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Topics: Company News

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All thanks to their September guest speaker, Darren Slade, Group Business Editor at Newsquest Hampshire and Dorset.

In a presentation entitled ‘How to cut through noise and get noticed by journalists’ he dished the inside story on how to get news published in a manic industry.

Getting your news release out there is still the name of the game, but how it’s done has changed—and continues to change—to keep pace with rapidly developing technologies.

Now, newspapers and all printed publications run side-by-side with their digital counterparts, with more and more readers accessing their favourite reads online.

Competition is fierce but basic human nature hasn’t changed—what grabbed readers then grabs readers now—it’s just that the whole process happens faster and in different ways.

Journalists are under a lot of pressure—they write like maniacs and receive at least 250 emails a day. They make split-second decisions so if your press release doesn’t hit the mark, it hits the bin!

A quick look at Newsquest’s operation and you can see what you are up against

2 regional papers—daily
64-page business magazine—monthly
8-page business supplement—monthly
64-page business review—quarterly
90 pages of local business news a month—roughly

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Here are a few musts if you want your news to grab a journalist’s attention...

1. Know what readers want

So, what grabs a reader’s attention?

Human stories that are relevant to them with a few surprises thrown in, and pictures. A simple formula that reaches the maximum of readers, and it works:

· A local/human angle headline
· Roughly a 400-word main story
· Intro paragraph = the story in a nutshell
· Expand with detail—and lively (opinionated) quotations

We’re not the Financial Times or trade press. Our audience is the general public who want to know what’s going on and where.

Darren illustrated his point with published Newsquest examples, such as:

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Bear in mind that Mondays and Fridays are a generally journalist’s busiest days when they face a lot of PR calls. Also, give them some elbow room to craft and shape the angle so it’s not too corporate or beige. This allows companies to be showcased at their best.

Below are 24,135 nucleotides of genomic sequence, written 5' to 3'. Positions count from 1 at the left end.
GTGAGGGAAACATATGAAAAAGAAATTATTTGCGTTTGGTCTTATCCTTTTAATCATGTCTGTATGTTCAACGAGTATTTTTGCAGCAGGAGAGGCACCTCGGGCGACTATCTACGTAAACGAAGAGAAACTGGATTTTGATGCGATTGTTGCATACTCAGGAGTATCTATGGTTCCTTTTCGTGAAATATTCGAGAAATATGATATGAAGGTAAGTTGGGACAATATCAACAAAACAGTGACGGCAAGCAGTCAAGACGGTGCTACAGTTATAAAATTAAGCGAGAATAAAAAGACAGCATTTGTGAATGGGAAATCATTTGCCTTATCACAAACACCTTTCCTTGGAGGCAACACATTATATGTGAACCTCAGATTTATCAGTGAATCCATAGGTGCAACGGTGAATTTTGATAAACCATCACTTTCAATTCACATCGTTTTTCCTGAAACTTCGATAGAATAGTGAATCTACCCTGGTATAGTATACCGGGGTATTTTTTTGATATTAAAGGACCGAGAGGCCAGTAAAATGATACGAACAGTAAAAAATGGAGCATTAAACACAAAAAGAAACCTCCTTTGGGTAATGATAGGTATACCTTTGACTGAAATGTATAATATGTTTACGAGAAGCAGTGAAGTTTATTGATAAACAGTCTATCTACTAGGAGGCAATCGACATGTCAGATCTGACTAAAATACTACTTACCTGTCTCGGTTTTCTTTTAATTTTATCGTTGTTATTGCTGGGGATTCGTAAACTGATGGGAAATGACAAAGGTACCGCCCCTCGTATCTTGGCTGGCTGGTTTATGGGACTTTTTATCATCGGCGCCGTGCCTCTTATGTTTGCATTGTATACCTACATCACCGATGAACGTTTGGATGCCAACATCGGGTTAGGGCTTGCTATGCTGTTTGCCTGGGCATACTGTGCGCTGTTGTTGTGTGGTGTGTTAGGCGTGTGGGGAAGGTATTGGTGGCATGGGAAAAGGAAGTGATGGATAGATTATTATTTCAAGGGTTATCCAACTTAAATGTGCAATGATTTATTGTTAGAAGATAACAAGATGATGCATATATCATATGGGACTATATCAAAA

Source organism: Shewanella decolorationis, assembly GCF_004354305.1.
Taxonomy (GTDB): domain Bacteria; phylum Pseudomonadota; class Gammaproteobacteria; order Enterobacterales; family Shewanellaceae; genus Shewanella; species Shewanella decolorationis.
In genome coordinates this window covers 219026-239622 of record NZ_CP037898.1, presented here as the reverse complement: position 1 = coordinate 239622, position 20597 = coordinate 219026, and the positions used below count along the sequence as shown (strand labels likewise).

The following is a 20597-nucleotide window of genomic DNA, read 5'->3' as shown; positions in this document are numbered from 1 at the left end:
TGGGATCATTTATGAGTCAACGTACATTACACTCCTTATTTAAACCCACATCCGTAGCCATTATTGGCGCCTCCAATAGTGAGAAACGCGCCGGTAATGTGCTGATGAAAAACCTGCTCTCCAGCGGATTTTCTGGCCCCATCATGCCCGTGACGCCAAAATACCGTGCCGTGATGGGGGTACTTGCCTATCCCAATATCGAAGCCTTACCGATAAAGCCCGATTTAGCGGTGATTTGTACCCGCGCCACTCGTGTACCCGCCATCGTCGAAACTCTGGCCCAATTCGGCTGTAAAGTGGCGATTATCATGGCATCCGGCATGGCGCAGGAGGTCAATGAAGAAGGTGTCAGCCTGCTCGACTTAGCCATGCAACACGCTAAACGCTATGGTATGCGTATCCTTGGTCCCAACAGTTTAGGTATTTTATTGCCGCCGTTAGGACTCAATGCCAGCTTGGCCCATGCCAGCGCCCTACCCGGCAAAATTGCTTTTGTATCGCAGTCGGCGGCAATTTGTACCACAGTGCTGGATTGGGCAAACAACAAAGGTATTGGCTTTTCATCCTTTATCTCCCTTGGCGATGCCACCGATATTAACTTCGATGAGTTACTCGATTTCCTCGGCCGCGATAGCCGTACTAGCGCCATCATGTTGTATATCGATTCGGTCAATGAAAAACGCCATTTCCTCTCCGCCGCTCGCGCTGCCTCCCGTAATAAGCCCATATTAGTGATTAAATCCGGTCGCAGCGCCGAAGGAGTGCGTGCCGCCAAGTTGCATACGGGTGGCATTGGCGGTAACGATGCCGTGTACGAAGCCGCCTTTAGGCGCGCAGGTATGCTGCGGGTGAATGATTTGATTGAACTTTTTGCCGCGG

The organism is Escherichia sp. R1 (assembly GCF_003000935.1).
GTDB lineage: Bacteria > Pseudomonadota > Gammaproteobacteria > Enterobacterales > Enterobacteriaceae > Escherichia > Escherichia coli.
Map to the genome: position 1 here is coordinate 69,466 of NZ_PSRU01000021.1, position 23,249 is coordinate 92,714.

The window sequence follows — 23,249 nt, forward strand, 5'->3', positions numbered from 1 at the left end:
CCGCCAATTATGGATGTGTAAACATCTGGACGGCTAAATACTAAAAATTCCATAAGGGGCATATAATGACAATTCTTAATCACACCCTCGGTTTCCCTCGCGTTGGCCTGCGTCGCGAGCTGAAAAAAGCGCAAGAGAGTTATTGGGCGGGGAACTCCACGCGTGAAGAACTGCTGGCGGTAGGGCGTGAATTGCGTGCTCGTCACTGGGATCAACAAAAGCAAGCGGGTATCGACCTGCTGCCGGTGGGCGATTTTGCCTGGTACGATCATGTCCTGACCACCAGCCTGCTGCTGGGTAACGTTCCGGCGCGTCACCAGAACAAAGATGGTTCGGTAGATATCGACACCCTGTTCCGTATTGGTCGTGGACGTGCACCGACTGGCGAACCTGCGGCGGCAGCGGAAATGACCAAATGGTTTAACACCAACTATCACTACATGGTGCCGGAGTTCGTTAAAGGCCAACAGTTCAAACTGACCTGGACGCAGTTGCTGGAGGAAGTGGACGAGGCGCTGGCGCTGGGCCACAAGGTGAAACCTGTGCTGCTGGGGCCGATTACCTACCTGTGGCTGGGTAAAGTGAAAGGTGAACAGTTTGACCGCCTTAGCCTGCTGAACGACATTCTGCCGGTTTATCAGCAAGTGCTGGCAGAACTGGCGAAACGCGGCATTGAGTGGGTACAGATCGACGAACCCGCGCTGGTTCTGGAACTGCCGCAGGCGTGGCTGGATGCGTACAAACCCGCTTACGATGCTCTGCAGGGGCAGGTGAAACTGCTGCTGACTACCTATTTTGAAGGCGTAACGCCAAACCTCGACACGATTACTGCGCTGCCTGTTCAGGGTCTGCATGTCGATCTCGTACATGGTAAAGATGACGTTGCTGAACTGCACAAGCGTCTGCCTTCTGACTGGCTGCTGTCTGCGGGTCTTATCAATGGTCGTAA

It’s also a good idea to make a press release look like a news story. This will earn instant brownie points as it reduces a journalist’s workload.

Finally, ask yourself whether you’d read it if you didn’t know anyone involved.

And it doesn’t hurt to follow the journalist on LinkedIn—they’ll sometimes ask questions you can answer, which raises your profile/builds the relationship.

What journalists don’t want

Knowing what will get your news sidelined P.D.Q. is just as important.

Never, ever phone a journalist to let them know you have sent them your press release by email. By all means call to introduce yourself and to explain your background—this puts a face to your news and helps to build a relationship.

And make sure you send interesting, preferably original, pictures with your press release, avoiding clichéd and/or stock images if possible.

Why Darren Slade?

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As a time-served journalist there’s nothing Darren doesn’t know about media and building and maintaining relationships with the press.

He’s Group Business Editor at Newsquest and covers stories in the Dorset-Hampshire business community that feature in the Southern Daily Echo, Daily Echo Bournemouth and the Dorset Echo.

“Darren gave us all a great steer on how to make news stand out from the crowd when it comes to getting a journalist’s attention. Thank you, Darren, for your time and first-class presentation.”
Emma Appleton, Boss Lady Marketeer, Breckenridge—The Growth Agency

“It was great to get insight from Darren on the key things that will help a press release get noticed or how to position our business stories to have the most impact on the audience.” Victoria Holman, Marketing Executive, HWB Chartered Accountants

“Darren’s talk really helped me to pick up some great hints and tricks on getting my press releases seen, read and published. I’m so glad I attended!”
Mo Morgan, Head of Marketing, T&T Facades

New Lady Marketeer members

A big welcome to our newest members: Danielle Eberhardt, Senior Business Development Executive at Portsmouth City Council and Daisy Shaw, Marketing Executive at i2O Water.

And, finally, a big thank you to Catherine Scott, Business Support at ElemenTel for hosting this meet.

This is just a small window into Darren Slade’s presentation. Want the full story
—and access to other indispensable marketing insights? Then you need to become a Lady Marketeer…

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